Jaguar's extraordinary decision to resurrect the E-Type Lightweight after a hiatus of more than 50 years is further bolstered by the reveal of the prototype model - ahead of a run of six production cars to complete the original series of 18 cars. They will be built by the Jaguar Heritage arm of the new Special Operations (SO) division.
Each of these six cars will be hand-crafted to the same standards as the original 12 built from February 1963, with the resulting Lightweights sold as period competition vehicles FIA homologated for historic motorsport. Even better, they'll all be put together at Browns Lane, Coventry - the E-Type's original home.
The all-aluminium body shell is true to the original dozen, saving 114kg over the standard E-Type's steel structure, but Jaguar Heritage won't be using modern bonding techniques, as they wouldn't be 'correct' for the new cars and they would also preclude it from the FIA homologation. Instead, Heritage has digitally mapped the inner and outer surfaces of a Lightweight body shell to ensure the 230 components needed to build the body were tooled with the highest precision at Jag's Whitley engineering centre. The grades of aluminium used today are almost identical to those used for the 1963 examples.
This prototype is actually Car Zero, which means it won't carry one of the six 'dormant' Lightweight chassis numbers. Jaguar's design studio has picked a palette of six heritage paint colours recommended for the exterior - Carmine Red, Opalescent Grey metallic, Silver metallic, Opalescent Blue metallic, British Racing Green and Old English White - but the six lucky buyers can specify any combination of colour and trim alternatives they wish... in person, with no less than design director Ian Callum himself.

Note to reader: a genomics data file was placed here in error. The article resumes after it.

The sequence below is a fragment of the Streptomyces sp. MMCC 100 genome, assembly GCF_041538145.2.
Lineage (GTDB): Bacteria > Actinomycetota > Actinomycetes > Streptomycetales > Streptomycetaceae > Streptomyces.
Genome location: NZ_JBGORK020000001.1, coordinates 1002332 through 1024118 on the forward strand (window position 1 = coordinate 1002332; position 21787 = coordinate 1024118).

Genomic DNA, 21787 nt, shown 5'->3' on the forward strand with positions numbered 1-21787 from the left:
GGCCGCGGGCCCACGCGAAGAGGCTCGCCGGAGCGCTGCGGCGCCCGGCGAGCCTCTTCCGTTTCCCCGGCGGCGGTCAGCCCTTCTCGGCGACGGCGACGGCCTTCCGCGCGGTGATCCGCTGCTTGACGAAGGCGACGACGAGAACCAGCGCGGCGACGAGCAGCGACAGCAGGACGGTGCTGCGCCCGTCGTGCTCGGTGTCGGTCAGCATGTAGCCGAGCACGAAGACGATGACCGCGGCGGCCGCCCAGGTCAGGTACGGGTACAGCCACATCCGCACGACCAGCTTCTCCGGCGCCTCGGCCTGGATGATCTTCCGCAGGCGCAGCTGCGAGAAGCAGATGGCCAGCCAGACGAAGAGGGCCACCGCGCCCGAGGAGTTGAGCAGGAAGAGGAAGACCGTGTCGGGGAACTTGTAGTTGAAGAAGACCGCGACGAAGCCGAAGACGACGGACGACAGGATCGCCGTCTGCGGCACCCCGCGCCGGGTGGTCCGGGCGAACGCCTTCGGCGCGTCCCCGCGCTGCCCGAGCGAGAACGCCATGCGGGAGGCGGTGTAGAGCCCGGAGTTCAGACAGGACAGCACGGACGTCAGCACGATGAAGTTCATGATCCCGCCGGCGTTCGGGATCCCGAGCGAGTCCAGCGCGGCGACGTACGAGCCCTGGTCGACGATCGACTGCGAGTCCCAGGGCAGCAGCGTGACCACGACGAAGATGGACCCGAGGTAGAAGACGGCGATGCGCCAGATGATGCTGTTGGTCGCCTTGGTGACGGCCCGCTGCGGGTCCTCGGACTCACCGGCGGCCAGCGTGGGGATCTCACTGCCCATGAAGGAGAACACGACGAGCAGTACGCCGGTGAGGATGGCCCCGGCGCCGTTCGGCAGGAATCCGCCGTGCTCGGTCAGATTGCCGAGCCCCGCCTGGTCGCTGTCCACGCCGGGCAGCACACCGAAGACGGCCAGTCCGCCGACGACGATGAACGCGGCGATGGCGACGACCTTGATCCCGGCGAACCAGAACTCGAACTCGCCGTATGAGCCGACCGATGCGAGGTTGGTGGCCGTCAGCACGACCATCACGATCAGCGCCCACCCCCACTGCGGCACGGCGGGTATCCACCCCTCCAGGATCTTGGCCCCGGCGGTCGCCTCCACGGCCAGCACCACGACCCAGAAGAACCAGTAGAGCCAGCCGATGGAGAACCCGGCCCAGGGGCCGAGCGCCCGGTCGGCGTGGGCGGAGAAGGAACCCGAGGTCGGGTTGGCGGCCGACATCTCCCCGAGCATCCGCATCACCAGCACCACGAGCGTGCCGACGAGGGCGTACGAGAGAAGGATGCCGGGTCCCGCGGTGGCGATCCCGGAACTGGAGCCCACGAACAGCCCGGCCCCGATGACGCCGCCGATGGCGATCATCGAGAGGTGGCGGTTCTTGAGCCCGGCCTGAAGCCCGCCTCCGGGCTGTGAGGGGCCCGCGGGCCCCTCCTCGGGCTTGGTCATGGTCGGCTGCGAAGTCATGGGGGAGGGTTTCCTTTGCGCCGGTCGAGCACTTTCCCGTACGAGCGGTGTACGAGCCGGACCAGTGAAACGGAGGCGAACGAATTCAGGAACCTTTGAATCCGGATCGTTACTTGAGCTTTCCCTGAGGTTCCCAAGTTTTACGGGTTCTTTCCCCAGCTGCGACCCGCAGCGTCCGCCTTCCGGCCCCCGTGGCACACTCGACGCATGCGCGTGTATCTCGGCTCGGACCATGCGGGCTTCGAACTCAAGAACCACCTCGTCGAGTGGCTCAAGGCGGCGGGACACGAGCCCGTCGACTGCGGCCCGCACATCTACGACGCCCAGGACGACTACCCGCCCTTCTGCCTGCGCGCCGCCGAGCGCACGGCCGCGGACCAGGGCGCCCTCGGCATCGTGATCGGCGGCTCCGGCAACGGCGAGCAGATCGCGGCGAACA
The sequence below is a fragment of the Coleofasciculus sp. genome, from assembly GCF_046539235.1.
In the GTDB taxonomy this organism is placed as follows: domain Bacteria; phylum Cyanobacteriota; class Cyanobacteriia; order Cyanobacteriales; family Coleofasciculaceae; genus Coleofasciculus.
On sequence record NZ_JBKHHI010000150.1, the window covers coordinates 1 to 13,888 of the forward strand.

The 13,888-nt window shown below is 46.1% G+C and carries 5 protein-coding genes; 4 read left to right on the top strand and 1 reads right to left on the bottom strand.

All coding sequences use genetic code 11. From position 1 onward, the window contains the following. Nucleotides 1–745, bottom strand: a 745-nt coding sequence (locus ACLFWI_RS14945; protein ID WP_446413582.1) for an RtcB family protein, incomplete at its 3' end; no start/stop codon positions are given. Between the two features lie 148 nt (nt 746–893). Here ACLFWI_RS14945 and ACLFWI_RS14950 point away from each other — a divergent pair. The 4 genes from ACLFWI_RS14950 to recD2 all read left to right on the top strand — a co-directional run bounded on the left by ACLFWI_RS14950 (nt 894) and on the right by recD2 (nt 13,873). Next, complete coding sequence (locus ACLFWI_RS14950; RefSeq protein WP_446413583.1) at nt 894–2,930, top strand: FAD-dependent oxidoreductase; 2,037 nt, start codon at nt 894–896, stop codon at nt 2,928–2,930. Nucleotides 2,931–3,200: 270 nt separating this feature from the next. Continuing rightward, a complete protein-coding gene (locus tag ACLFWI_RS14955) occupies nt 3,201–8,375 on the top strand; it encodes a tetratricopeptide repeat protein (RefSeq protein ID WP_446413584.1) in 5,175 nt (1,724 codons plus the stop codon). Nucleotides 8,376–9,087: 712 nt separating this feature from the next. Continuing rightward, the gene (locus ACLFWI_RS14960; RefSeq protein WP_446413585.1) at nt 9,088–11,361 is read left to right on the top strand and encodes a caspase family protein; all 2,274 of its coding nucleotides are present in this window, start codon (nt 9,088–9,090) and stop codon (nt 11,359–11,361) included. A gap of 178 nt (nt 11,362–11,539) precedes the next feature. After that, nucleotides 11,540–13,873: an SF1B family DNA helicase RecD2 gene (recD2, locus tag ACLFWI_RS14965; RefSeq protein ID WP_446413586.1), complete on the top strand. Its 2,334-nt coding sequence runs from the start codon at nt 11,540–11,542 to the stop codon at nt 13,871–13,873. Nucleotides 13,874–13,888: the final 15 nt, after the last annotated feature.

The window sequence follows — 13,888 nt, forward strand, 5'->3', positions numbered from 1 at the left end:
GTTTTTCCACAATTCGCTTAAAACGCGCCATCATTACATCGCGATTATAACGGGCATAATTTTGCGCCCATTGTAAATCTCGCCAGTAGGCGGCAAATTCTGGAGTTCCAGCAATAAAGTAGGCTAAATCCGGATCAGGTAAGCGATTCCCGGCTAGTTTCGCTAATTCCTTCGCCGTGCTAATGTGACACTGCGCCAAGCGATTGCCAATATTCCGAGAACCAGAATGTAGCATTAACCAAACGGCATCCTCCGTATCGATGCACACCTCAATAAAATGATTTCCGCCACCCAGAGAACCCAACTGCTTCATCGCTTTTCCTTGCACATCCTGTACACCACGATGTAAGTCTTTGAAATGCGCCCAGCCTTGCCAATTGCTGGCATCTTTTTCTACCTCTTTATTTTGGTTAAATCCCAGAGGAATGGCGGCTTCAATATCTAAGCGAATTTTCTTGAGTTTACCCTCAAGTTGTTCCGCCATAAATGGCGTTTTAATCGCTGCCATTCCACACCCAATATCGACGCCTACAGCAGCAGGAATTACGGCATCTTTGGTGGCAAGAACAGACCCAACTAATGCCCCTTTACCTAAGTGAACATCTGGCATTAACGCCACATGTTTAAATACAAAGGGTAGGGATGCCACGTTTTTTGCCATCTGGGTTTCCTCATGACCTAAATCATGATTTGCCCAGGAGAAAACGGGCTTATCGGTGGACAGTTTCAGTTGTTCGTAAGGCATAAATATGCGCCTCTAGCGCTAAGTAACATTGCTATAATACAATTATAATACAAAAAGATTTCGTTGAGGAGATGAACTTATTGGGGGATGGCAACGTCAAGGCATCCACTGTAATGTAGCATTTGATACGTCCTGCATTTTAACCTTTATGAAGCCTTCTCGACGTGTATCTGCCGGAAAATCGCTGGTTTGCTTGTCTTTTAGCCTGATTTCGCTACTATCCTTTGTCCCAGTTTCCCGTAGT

A roll-over cage is fitted as standard and the body includes mounting points for a detachable front extension, which is available as an extra. Otherwise, it's a perfect period piece with that glorious, thin-rimmed steering wheel, old-school bucket seats and a magnificent analogue dashboard. Connolly leather is used to 1960s specification, there's a choice of seven trim colours and a lot of Car Zero's interior has been unpainted to let the gorgeous aluminium shine through.
It's the XK's straight-six engine up front, here in a highly-developed version that's a step on even from the same engine that powered the C- and D-Types to Le Mans wins in the 1950s. It features twin overhead camshafts, an aluminium, big valve 'wide angle' cylinder head with hemispherical combustion chambers, and - different to the D's cast iron affair - an aluminium block to reduce weight over the nose. It has a dry sump and runs a compression ratio of 10:1 with three Weber 45DCO3 carburettors, or alternatively customers can opt for a Lucas mechanical fuel injection system (at cost, as fitted to Car Zero). Either way, Jag claims 'well in excess of 300hp' and 380Nm of torque at 4,500rpm.
Power gets to the tarmac via a lightweight, low inertia flywheel, a single-plate clutch and a close-ratio, manual four-speed all-synchromesh gearbox. The standard final drive ratio is 3.31:1 but a variety of ratios are offered, all with the Powr-Lok limited-slip differential. Wishbone suspension all round, torsion bar/coil springs and uprated shock absorbers should keep things tidy in the handling department, while the steering is standard E-Type rack-and-pinion. Larger 311mm brake discs are fitted up front, with no servo fitted, while the 15-inch magnesium alloy perforated wheels finish the astonishing new Lightweights off perfectly; seven inches wide at the front, eight at the rear - they're wrapped in Dunlop CR65 racing rubber.
Car Zero underwent a 15-day shakedown period - involving Mike Cross, Jaguar's chief engineer for vehicle integrity - at Jaguar Land Rover's test facility at Gaydon to prove the car's dynamics and establish optimum suspension settings.
And the final note on this amazing recreation is that Jaguar will offer one of six unique Bremont watches to each of the E-Type Lightweight buyers. The 43mm timepieces echo the design of the Lightweight's RPM gauge, while its white gold case will feature an aluminium central band saved during the car's construction; Jaguar Heritage will anodise this metal to match the colour of the car it is designed to complement.